Seeing labels assigned to the various design elements on the cover page is the perfect illustration of how Bookalope’s core tools work. More precisely, it demonstrates how Bookalope’s content classification AI works — it assigns to all elements of an uploaded book manuscript their respective meaningful label. In a sense, Bookalope’s AI makes the structure of the book — which we human readers intuit implicitly from the visual design — explicit.
There’s a sentiment amongst book designers that good book design is invisible. In his book, Aspects of Contemporary Book Design, Richard Hendel repeatedly illustrates how subtle, unintrusive design is important because it goes unnoticed. As a rule of thumb, if you don’t notice it, then it’s good book design! Good design supports and guides the reader, and is inviting her to explore and indulge in the content of the book rather than obstructing and distracting her connection to the text.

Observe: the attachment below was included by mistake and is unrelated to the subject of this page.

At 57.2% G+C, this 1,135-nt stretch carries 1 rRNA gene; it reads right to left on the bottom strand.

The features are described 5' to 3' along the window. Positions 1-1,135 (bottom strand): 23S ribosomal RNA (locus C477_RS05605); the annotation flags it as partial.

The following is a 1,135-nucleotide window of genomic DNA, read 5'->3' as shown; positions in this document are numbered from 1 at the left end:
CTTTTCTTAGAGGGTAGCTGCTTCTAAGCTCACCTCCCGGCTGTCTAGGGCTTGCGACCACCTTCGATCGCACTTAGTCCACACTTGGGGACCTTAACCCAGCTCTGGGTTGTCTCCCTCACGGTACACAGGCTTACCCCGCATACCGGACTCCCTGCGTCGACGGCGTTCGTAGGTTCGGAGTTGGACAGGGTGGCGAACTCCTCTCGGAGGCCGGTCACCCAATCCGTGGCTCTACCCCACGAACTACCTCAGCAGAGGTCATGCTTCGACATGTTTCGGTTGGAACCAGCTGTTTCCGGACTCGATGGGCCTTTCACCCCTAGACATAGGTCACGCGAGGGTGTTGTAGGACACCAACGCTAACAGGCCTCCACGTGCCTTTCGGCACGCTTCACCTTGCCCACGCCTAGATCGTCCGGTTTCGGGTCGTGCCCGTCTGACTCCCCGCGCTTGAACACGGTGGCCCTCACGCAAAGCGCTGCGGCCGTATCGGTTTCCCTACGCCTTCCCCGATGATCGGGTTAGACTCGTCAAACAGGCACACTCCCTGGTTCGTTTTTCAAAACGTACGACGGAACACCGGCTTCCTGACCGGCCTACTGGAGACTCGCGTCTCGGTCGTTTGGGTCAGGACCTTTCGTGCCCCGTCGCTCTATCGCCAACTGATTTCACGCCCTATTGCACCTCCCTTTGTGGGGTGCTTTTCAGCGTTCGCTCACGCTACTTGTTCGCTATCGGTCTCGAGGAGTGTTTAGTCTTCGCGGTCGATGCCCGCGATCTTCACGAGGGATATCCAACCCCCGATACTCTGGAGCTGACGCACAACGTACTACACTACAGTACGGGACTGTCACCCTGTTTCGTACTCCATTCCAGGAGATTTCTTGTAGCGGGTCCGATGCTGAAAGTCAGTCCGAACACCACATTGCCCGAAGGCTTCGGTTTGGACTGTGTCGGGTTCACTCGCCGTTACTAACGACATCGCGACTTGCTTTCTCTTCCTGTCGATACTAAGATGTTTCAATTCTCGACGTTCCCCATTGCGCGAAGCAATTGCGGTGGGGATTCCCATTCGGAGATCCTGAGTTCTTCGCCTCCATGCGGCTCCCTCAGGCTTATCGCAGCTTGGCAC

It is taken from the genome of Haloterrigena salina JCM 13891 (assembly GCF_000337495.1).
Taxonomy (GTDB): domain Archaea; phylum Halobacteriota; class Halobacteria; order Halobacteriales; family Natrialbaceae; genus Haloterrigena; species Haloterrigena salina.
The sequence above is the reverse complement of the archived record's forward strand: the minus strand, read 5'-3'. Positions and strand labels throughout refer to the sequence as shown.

The Book is one of those well-designed books and, most exciting for me, its design happens to be quite similar to Bookalope’s own website design! Both Bookalope’s logo and the beginnings of sections in the book use large, red Baskerville capitals. The addition of this red text for emphasis is an age-old tradition called rubrication, taking its name from the Latin phrase meaning, “to colour red.” Rubrication can be traced as far back as Egypt during the age of the Pharaohs, where scribes would laboriously change to red ink when writing parts of the text that they wished to emphasise to the reader. Bookalope’s logo and user interface make use of this age-old literary tradition.